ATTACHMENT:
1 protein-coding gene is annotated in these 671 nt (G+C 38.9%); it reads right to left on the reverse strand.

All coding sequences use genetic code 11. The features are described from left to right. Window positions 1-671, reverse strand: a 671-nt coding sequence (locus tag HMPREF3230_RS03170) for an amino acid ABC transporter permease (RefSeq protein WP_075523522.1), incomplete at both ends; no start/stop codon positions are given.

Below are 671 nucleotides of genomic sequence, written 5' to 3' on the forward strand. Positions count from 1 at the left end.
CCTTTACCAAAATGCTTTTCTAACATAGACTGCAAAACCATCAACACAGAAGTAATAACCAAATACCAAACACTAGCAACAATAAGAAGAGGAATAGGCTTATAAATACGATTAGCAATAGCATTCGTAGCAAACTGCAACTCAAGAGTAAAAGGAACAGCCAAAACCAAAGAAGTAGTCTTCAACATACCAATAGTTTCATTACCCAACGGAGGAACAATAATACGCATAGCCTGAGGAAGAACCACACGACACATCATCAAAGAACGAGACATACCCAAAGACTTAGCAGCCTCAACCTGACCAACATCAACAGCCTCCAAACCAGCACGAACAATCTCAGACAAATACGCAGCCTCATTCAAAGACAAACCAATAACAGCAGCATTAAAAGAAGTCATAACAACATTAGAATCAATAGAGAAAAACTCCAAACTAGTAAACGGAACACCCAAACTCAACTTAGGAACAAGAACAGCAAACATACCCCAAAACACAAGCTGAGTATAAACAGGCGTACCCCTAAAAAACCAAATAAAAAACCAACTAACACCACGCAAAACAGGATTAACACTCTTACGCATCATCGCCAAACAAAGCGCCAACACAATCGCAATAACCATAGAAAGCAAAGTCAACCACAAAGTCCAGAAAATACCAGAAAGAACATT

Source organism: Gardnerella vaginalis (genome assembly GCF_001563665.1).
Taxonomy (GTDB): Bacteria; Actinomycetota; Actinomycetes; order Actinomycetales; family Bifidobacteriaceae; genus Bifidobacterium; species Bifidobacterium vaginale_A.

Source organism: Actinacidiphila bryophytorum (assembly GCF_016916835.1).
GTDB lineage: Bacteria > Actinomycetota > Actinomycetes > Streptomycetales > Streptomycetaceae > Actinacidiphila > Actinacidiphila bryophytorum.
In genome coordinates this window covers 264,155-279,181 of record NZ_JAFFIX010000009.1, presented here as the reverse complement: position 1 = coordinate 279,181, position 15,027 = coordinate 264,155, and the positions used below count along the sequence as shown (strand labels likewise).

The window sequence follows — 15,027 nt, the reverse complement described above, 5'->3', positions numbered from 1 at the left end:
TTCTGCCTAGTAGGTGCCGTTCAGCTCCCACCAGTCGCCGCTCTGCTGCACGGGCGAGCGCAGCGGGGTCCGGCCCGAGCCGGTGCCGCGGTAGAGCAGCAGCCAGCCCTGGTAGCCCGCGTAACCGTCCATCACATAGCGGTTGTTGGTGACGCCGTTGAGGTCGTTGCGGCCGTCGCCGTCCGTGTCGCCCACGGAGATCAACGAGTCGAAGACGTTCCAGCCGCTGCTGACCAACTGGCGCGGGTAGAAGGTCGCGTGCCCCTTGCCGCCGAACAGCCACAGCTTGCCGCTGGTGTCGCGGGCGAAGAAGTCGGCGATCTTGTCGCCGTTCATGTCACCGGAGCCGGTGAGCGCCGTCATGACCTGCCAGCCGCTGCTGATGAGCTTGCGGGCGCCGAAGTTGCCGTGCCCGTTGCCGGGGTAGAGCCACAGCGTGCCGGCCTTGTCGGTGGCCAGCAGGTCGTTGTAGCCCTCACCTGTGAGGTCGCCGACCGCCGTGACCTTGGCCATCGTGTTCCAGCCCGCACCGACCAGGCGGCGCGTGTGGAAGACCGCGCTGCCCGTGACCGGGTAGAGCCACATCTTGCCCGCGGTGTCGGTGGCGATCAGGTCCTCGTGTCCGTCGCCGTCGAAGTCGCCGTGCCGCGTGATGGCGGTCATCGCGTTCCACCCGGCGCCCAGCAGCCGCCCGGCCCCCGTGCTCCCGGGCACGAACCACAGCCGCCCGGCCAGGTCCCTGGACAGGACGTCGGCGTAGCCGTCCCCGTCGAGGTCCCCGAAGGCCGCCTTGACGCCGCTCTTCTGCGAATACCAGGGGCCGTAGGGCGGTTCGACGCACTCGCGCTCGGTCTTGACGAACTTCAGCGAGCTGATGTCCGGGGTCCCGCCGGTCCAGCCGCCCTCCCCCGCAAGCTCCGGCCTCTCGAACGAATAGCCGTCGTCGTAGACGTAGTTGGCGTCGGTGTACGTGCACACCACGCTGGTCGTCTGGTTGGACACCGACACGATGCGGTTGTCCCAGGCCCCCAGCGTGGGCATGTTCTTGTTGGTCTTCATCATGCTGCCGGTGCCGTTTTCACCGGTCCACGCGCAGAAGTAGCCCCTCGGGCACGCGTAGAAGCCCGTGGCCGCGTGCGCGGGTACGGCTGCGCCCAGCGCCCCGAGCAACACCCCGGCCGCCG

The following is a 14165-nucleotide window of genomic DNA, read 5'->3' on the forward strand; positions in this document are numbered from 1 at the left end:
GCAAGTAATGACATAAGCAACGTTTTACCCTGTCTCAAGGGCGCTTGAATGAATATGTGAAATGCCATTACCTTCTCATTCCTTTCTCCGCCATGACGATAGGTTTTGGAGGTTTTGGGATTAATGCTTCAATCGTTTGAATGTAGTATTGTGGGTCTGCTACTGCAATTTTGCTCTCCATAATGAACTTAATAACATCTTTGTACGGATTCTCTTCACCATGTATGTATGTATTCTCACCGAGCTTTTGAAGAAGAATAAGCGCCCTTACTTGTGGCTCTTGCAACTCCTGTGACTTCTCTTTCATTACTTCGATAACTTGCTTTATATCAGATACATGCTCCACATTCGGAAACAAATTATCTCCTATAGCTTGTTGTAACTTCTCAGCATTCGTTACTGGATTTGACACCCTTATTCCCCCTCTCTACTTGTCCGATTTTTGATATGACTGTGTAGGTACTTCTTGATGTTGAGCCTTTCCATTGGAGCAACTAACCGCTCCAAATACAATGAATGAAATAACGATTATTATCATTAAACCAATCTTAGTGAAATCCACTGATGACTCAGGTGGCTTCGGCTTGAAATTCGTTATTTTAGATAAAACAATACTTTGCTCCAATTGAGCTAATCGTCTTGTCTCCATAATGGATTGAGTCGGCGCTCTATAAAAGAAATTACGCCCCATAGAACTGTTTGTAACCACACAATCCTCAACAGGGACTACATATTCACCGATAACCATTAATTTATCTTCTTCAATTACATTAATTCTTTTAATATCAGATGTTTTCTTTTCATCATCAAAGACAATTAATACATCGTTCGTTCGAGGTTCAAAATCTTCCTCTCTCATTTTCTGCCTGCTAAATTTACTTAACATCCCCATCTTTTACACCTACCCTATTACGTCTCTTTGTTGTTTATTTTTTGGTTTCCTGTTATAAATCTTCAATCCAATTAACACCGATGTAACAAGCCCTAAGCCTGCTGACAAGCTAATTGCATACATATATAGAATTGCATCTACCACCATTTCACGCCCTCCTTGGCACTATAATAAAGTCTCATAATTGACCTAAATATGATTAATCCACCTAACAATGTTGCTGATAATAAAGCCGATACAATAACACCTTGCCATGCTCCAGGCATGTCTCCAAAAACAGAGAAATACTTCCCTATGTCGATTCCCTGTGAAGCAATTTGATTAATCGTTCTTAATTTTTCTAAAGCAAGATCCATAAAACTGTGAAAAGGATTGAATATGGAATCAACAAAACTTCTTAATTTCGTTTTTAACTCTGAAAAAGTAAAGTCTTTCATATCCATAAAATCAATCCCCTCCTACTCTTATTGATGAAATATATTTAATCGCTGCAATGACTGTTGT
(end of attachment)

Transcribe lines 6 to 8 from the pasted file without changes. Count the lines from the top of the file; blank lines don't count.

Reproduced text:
Taxonomy (GTDB): Bacteria; Actinomycetota; Actinomycetes; order Actinomycetales; family Bifidobacteriaceae; genus Bifidobacterium; species Bifidobacterium vaginale_A.

Source organism: Actinacidiphila bryophytorum (assembly GCF_016916835.1).
GTDB lineage: Bacteria > Actinomycetota > Actinomycetes > Streptomycetales > Streptomycetaceae > Actinacidiphila > Actinacidiphila bryophytorum.